Developers of Nextion HMI solutions often wish to be able to perform display only calculations directly in Nextion code. Be it to relieve the external microcontroller or in a stand-alone application - there is always a reason! A motive could also be that the integrated processor (32bit ARM Cortex M0+ or better) in the Nextion HMI is significantly more powerful than many of the 8bit AVR or PiC processors used in the hobby and control sector.Before we learn what hidden horsepower our Nextion HMI has under the hood and how to use it optimally, let us first recall some basics. Because only if we understand in principle how a microprocessor calculates can we make the best use of its capabilities.

The Sunday blog: HMI, cybernetics and the steam engine – Part 7: Didactic code

Today is the day! Our project comes to an end! After we built a nifty GUI for our dishwasher HMI in the last episode and we set up a sophisticated system to transfer all the status information from the controller to the HMI within a single packed 30bit number (see Part 5), we'll now write the code to animate our GUI. The title of this episode is "didactic code". That means, it comprises elements (like the "door open" flag of our dishwasher) which we don't actually use in our GUI. It's also written in a way which demonstrates the powerful opportunities of indirect component addressing, which adds a line of code here and there.

The Sunday blog: HMI, cybernetics and the steam engine – Part 6: Professional graphics

In the last episode we have dealt extensively with the Nextion HMI code. With it we already succeeded in "unpacking" the 30bit status message of our virtual dishwasher and saving all details in separate variables. For testing purposes, we then wrote some sample data in text and number fields, but the result was still visually unsatisfactory. That's why we want to work on the graphical frontend today and learn how to do it efficiently!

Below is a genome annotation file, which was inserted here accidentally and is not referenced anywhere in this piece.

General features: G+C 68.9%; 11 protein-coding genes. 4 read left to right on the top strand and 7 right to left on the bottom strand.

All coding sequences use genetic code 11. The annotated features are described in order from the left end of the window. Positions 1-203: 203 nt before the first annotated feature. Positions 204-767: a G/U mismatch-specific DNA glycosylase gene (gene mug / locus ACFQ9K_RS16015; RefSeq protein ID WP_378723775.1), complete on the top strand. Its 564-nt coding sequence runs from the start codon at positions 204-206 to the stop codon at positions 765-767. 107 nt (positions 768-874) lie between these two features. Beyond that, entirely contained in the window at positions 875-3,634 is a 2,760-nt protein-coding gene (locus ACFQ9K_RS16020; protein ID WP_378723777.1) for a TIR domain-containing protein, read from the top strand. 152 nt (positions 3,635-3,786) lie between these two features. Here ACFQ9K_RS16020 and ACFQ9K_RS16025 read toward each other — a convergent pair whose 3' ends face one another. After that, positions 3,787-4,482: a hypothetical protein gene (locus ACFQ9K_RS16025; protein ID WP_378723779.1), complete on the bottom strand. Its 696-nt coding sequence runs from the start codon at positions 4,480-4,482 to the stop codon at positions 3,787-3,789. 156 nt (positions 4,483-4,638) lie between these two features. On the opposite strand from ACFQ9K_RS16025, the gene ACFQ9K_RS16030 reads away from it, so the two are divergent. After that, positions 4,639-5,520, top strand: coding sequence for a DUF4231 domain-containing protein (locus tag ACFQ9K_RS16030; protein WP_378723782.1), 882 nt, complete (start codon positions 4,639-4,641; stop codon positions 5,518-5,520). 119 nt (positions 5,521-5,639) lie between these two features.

The Sunday blog: HMI, cybernetics and the steam engine – Part 5: Well thought-out and efficient HMI code

In the last episode of this series, we considered how we could transfer the status information of our virtual dishwasher to the HMI as efficiently as possible without placing unnecessary load on the MCU. We saw that we put everything into a 30-bit bit field, so that sending a single 32-bit integer number is sufficient. Today we want to see how we use Nextion code to unpack and display the information.

The Sunday blog: HMI, cybernetics and the steam engine – Part 3: Embedded development in detail

And here we are again. In episode 1 (link) and episode 2 (link) we followed the rapid technical development and saw how simple tools became machines that could do physical work for humans, and how a new generation of machines emerged that could also do intellectual work for humans, the computers. The latter allows, provided the appropriate programming is in place, to control even very complex machines and to process the status of the machine from a large number of sensors and other measured values and to display them clearly and graphically on a screen.

You may find out a Nextion Distributor in your country to purchase the Nextion products  from above search.
To be a Nextion Distributor, please submit an application form and we will reach you soon.